Schneier: Facebook kills privacy for profit

Schneier: Facebook kills privacy for profit

Summary: Social-networking sites such as Facebook are eroding privacy to sell content to advertisers, according to BT chief security technology officer Bruce Schneier

TOPICS: Security

Social-networking sites such as Facebook are eroding their members' privacy in the interests of their business model, according to BT's chief security technology officer Bruce Schneier.

The security expert said on Tuesday that social-networking sites deliberately encourage people to disclose personal details about themselves so the sites will have content to sell to advertisers.

"These CEOs are deliberately killing privacy — it's their market — and Facebook is the worst offender," Schneier told reporters at RSA Conference Europe in London. "In the end, Facebook will do its best by its customers, who aren't you [but advertisers]."

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Schneier added that people "shouldn't be surprised" that a service paid for by third parties is acting in the interests of those third parties.

Earlier in the day, the security expert said in a conference keynote speech that many social-networking sites only give limited options for privacy. For example, Facebook does not make it easy to delete posts, and those posts are shared with a wide variety of people, Schneier noted.

He told the press conference that organisations are collecting increasing amounts of data on people, to the detriment of privacy. While technical solutions implemented by ISPs would go some way to improving internet privacy, governments should ultimately shoulder the responsibility, he said. "I would like to see governments pass broad data-protection laws," Schneier added.

Facebook responded on Wednesday by saying that while its business model is to sell to advertisers, its focus is on its users' experience.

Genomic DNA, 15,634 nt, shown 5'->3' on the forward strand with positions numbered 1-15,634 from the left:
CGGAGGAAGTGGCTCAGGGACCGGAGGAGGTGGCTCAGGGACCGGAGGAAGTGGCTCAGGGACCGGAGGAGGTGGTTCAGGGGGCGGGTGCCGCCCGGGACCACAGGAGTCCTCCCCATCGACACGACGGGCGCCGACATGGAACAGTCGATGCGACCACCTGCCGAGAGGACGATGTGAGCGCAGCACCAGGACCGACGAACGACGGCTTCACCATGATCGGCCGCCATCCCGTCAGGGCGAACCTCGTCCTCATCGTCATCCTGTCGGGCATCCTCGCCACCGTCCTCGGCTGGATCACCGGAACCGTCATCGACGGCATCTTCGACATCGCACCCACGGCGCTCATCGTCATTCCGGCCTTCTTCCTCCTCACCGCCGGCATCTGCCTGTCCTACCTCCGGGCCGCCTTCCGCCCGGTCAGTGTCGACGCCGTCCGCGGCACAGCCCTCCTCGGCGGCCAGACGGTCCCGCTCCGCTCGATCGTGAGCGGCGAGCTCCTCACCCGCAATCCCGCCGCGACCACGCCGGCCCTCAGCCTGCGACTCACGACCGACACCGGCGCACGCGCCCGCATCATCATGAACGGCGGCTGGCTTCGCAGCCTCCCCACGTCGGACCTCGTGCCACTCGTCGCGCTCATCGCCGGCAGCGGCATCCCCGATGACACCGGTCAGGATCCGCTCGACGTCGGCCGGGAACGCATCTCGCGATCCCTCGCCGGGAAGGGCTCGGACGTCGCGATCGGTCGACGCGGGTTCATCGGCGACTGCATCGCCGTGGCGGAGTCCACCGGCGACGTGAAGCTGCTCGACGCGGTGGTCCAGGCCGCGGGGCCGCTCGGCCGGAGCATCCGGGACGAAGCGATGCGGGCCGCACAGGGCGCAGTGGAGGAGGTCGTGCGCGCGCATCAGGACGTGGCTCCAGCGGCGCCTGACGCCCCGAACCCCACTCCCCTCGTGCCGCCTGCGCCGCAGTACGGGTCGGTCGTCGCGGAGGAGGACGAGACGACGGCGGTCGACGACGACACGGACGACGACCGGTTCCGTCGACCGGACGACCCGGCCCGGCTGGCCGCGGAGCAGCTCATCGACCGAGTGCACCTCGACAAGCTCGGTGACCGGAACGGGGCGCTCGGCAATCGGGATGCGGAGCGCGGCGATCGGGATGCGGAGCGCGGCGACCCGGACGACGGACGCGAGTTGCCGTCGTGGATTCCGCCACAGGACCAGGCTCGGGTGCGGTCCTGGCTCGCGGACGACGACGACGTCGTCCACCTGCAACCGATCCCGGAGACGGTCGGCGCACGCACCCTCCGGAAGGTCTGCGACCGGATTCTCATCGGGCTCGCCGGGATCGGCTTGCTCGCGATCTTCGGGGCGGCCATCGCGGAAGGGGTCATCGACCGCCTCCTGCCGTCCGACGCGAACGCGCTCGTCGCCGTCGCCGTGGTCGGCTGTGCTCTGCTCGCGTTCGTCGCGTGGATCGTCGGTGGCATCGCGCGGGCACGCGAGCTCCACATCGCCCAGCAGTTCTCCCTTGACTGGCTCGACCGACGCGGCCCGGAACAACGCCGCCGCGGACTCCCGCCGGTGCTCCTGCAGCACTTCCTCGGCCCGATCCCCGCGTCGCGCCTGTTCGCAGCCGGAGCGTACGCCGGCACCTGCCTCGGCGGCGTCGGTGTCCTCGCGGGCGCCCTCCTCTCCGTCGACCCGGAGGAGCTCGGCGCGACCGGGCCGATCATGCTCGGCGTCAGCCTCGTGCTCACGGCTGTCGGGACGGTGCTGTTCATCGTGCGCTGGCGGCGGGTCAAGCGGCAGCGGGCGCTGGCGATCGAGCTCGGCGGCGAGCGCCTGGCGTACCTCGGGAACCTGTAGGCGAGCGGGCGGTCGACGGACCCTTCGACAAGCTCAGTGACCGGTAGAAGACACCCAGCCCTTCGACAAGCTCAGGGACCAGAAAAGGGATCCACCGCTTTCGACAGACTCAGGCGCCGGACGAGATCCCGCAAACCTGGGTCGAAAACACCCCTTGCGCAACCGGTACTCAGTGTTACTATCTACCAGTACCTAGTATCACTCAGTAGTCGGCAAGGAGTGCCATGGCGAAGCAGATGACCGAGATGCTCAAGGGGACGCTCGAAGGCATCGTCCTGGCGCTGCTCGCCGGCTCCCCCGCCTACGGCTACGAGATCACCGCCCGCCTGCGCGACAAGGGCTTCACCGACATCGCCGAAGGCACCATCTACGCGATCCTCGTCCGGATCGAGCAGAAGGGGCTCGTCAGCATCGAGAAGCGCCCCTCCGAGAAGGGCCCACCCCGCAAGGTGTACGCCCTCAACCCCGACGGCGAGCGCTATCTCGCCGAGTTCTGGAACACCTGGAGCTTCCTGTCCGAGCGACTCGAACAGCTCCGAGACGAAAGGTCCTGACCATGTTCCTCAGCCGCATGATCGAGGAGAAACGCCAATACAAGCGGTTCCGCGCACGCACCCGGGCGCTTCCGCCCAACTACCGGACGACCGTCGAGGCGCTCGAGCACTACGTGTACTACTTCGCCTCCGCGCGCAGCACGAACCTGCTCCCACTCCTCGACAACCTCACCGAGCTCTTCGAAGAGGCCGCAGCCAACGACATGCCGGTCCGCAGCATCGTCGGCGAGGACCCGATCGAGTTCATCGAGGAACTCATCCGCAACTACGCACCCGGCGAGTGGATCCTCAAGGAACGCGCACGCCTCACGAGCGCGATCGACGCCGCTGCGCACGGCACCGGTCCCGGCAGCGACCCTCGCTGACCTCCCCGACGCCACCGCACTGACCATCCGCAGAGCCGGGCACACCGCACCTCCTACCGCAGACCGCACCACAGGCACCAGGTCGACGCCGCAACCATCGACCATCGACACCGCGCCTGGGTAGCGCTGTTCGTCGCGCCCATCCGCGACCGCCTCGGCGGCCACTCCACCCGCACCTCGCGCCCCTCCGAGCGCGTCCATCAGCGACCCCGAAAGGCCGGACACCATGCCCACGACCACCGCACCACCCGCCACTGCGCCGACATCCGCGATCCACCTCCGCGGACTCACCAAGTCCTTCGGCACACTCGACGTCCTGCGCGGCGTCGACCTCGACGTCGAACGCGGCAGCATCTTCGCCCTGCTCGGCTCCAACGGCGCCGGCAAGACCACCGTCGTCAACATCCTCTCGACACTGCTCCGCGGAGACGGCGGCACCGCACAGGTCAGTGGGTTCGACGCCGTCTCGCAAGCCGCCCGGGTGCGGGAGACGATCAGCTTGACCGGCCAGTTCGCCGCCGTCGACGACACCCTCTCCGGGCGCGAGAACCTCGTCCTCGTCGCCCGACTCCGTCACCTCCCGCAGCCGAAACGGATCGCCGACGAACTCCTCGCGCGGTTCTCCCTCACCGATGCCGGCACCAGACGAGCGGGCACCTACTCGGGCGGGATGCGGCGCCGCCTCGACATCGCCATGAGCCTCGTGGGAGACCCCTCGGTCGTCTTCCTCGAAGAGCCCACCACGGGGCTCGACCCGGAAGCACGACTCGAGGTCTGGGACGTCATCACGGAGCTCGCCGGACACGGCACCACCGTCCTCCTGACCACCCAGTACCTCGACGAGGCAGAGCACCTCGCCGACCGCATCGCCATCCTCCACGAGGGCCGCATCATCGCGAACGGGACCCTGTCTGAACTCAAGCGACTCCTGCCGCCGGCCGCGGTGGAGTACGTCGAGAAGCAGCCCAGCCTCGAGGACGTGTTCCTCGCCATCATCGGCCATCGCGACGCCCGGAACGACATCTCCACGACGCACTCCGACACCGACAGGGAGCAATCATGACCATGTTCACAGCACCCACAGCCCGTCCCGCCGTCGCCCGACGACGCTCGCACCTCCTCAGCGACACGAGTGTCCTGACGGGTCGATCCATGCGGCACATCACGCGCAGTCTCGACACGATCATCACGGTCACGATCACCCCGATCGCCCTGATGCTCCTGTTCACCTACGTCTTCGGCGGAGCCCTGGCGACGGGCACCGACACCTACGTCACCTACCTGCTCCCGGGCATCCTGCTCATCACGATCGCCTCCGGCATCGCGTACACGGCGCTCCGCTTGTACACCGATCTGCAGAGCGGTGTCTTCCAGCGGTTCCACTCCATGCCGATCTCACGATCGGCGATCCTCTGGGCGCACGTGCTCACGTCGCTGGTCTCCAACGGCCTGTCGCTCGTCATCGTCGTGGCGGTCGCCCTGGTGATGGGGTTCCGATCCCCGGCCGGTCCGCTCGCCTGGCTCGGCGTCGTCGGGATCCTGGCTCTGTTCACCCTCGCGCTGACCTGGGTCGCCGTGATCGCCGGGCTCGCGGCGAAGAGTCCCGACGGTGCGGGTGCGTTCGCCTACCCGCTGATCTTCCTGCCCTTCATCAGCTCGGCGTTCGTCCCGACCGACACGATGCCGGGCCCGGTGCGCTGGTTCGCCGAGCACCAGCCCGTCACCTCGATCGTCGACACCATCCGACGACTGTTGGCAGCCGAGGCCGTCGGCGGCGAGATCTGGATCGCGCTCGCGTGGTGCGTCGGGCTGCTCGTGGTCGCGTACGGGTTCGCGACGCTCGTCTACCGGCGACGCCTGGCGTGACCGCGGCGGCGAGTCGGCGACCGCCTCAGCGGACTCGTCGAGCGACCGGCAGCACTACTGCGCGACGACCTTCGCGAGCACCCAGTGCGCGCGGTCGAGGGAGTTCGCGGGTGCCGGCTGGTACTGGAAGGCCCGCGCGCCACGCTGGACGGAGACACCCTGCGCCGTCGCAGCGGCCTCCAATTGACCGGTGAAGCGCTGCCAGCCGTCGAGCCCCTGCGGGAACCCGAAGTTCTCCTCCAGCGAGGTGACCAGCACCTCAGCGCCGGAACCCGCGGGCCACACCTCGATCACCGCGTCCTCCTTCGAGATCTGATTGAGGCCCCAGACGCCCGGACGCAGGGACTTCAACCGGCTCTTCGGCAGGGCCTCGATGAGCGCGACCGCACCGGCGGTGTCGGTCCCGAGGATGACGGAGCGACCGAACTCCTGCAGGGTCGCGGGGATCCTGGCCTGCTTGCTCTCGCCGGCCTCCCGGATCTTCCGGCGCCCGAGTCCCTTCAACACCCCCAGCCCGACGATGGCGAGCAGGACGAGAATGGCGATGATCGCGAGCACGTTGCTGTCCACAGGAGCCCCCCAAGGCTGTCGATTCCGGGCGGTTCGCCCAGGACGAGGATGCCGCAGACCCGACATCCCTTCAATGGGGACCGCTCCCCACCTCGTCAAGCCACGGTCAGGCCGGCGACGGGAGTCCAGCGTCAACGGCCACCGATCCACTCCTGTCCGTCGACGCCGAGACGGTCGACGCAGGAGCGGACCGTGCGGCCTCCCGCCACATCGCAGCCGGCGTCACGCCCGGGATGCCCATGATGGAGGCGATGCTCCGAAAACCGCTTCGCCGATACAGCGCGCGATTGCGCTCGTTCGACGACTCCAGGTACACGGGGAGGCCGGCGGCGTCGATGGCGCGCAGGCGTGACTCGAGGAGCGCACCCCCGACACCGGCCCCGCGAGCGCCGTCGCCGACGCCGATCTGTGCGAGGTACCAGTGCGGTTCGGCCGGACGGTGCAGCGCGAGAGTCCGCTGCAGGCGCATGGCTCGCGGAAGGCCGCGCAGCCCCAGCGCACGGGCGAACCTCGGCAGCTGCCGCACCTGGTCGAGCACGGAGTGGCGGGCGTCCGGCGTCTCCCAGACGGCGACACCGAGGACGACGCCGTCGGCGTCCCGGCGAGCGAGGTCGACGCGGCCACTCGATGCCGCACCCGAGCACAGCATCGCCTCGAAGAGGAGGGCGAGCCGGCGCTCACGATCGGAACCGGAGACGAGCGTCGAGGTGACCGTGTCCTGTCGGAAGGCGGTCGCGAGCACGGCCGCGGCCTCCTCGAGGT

"Advertising is Facebook's business model, but nothing is more important to us than user experience, safety and enjoyment," it said in a statement. "In a more connected world, advertisers are social too. This gives you the chance to connect to the companies and brands you like and learn more about their products and services."

The social-networking company said that it does not share personally identifiable information with advertisers or sell personal information. Advertisers only ever see anonymised and aggregated data, it added.

In addition, Facebook members own and control their own data on the site, the company said.

"Users control and own all of their data on Facebook and this is clearly set out in our terms," said Facebook. "Users control when to add information to Facebook, when to change it and when to take it down. This is not affected by any third party."

Topic: Security

Tom Espiner

About Tom Espiner

Tom is a technology reporter for He covers the security beat, writing about everything from hacking and cybercrime to threats and mitigation. He also focuses on open source and emerging technologies, all the while trying to cut through greenwash.

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  • "These CEOs are deliberately killing privacy — it's their market — and Facebook is the worst offender,"
    ... and that from the organisation that wanted to get in bed with Phorm.
  • that's why, now it's so important to surf on the web through a VPN access. VPN protects your privacy and prevents your ISP from monitoring and controlling your online communications and browsing activity. A VPN connection is an attractive option for people concerned about their privacy, security and freedom. there, a list of VPN services:

    STOP Facebook to monitor and control our online activities!
  • "... and that from the organisation that wanted to get in bed with Phorm."

    A very understandable viewpoint. However, my only question is why someone like Bruce Schneier is working for BT. Guess he needs the money.

    Through long experience, I have found that one should take every last word he says very very seriously. He knows of which he speaks.
    Andrew Meredith
  • Quote;
    "In addition, Facebook members own and control their own data on the site, the company said."

    This is a bald-faced lie.

    I challenge ZDNet to have a few writers utilize their own, or start a Facebook account to join a few Apps and Games on Facebook. Try Zynga's Farmville, YoVille, or Castle Age, perhaps Chase Community Giving, or Visual Bookshelf, hey, even Pandora Radio, then go to this link;

    And click Edit Setting next to any of the above. You will see that Facebook has eliminated User control over what a game, app or page can see and it is now ALL driven by the ethics of the individual corporations as to how far they will intrude on the User's, their family, and their friend's, private and personal information.

    If you need something instant to get a fire under you, check out this image of one of my own Game settings - that I can no longer change, or opt-out of.

    If you choose to look into this I would be interested in any article about what the results are and anything that Facebook has to say about it. Thank you.